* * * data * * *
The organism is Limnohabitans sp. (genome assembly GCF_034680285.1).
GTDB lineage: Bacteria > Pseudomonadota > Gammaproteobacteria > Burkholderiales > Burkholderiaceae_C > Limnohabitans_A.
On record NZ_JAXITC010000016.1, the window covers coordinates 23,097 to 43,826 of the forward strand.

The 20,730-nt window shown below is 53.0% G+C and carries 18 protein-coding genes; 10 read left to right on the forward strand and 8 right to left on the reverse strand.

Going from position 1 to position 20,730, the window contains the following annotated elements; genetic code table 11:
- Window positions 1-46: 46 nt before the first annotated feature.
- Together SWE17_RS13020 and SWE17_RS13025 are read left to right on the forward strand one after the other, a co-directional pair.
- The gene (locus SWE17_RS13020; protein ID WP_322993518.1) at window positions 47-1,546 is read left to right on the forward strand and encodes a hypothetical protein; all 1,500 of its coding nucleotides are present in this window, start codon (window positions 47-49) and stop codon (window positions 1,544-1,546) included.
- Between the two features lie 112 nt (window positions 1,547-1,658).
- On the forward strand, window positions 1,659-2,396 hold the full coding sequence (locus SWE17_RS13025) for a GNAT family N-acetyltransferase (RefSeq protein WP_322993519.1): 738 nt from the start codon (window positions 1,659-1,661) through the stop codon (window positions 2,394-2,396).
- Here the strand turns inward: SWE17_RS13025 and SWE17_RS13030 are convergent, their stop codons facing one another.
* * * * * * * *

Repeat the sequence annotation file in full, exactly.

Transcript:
The organism is Limnohabitans sp. (genome assembly GCF_034680285.1).
GTDB lineage: Bacteria > Pseudomonadota > Gammaproteobacteria > Burkholderiales > Burkholderiaceae_C > Limnohabitans_A.
On record NZ_JAXITC010000016.1, the window covers coordinates 23,097 to 43,826 of the forward strand.

The 20,730-nt window shown below is 53.0% G+C and carries 18 protein-coding genes; 10 read left to right on the forward strand and 8 right to left on the reverse strand.

Going from position 1 to position 20,730, the window contains the following annotated elements; genetic code table 11:
- Window positions 1-46: 46 nt before the first annotated feature.
- Together SWE17_RS13020 and SWE17_RS13025 are read left to right on the forward strand one after the other, a co-directional pair.
- The gene (locus SWE17_RS13020; protein ID WP_322993518.1) at window positions 47-1,546 is read left to right on the forward strand and encodes a hypothetical protein; all 1,500 of its coding nucleotides are present in this window, start codon (window positions 47-49) and stop codon (window positions 1,544-1,546) included.
- Between the two features lie 112 nt (window positions 1,547-1,658).
- On the forward strand, window positions 1,659-2,396 hold the full coding sequence (locus SWE17_RS13025) for a GNAT family N-acetyltransferase (RefSeq protein WP_322993519.1): 738 nt from the start codon (window positions 1,659-1,661) through the stop codon (window positions 2,394-2,396).
- Here the strand turns inward: SWE17_RS13025 and SWE17_RS13030 are convergent, their stop codons facing one another.